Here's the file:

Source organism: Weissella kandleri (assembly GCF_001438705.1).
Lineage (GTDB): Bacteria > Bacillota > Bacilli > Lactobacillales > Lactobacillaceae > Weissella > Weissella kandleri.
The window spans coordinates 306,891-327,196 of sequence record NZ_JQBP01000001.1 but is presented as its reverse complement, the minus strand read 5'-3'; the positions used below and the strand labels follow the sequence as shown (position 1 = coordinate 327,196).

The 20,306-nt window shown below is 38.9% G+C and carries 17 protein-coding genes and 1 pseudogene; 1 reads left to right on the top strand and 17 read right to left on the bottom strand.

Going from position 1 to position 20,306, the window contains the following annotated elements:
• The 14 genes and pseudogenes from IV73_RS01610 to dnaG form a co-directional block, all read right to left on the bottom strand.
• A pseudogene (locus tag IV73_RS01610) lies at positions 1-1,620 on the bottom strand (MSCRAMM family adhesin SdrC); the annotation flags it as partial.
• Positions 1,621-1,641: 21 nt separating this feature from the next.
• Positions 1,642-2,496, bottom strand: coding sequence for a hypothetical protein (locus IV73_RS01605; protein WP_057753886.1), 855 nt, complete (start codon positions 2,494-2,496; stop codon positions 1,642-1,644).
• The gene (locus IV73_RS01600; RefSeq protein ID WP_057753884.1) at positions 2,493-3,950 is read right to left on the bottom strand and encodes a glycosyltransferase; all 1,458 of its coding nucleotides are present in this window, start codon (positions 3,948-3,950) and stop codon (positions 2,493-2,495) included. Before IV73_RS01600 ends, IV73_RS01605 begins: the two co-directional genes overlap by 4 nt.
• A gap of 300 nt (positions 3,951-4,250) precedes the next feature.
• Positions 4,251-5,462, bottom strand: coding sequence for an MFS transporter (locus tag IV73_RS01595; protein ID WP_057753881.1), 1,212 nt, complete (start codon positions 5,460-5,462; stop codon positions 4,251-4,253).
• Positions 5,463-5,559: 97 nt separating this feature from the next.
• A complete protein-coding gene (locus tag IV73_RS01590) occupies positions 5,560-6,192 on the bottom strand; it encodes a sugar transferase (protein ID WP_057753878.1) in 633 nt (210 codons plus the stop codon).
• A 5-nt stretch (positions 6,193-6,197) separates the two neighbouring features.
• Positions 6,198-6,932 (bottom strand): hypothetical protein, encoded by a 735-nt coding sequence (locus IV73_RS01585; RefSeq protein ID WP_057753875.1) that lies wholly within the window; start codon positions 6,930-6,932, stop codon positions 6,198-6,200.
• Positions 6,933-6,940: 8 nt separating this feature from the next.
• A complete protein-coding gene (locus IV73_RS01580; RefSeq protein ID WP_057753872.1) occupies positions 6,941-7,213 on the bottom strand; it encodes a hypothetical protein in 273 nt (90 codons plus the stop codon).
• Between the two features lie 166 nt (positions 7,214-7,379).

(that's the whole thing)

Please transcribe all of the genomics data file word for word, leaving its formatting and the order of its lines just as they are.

Source organism: Weissella kandleri (assembly GCF_001438705.1).
Lineage (GTDB): Bacteria > Bacillota > Bacilli > Lactobacillales > Lactobacillaceae > Weissella > Weissella kandleri.
The window spans coordinates 306,891-327,196 of sequence record NZ_JQBP01000001.1 but is presented as its reverse complement, the minus strand read 5'-3'; the positions used below and the strand labels follow the sequence as shown (position 1 = coordinate 327,196).

The 20,306-nt window shown below is 38.9% G+C and carries 17 protein-coding genes and 1 pseudogene; 1 reads left to right on the top strand and 17 read right to left on the bottom strand.

Going from position 1 to position 20,306, the window contains the following annotated elements:
• The 14 genes and pseudogenes from IV73_RS01610 to dnaG form a co-directional block, all read right to left on the bottom strand.
• A pseudogene (locus tag IV73_RS01610) lies at positions 1-1,620 on the bottom strand (MSCRAMM family adhesin SdrC); the annotation flags it as partial.
• Positions 1,621-1,641: 21 nt separating this feature from the next.
• Positions 1,642-2,496, bottom strand: coding sequence for a hypothetical protein (locus IV73_RS01605; protein WP_057753886.1), 855 nt, complete (start codon positions 2,494-2,496; stop codon positions 1,642-1,644).
• The gene (locus IV73_RS01600; RefSeq protein ID WP_057753884.1) at positions 2,493-3,950 is read right to left on the bottom strand and encodes a glycosyltransferase; all 1,458 of its coding nucleotides are present in this window, start codon (positions 3,948-3,950) and stop codon (positions 2,493-2,495) included. Before IV73_RS01600 ends, IV73_RS01605 begins: the two co-directional genes overlap by 4 nt.
• A gap of 300 nt (positions 3,951-4,250) precedes the next feature.
• Positions 4,251-5,462, bottom strand: coding sequence for an MFS transporter (locus tag IV73_RS01595; protein ID WP_057753881.1), 1,212 nt, complete (start codon positions 5,460-5,462; stop codon positions 4,251-4,253).
• Positions 5,463-5,559: 97 nt separating this feature from the next.
• A complete protein-coding gene (locus tag IV73_RS01590) occupies positions 5,560-6,192 on the bottom strand; it encodes a sugar transferase (protein ID WP_057753878.1) in 633 nt (210 codons plus the stop codon).
• A 5-nt stretch (positions 6,193-6,197) separates the two neighbouring features.
• Positions 6,198-6,932 (bottom strand): hypothetical protein, encoded by a 735-nt coding sequence (locus IV73_RS01585; RefSeq protein ID WP_057753875.1) that lies wholly within the window; start codon positions 6,930-6,932, stop codon positions 6,198-6,200.
• Positions 6,933-6,940: 8 nt separating this feature from the next.
• A complete protein-coding gene (locus IV73_RS01580; RefSeq protein ID WP_057753872.1) occupies positions 6,941-7,213 on the bottom strand; it encodes a hypothetical protein in 273 nt (90 codons plus the stop codon).
• Between the two features lie 166 nt (positions 7,214-7,379).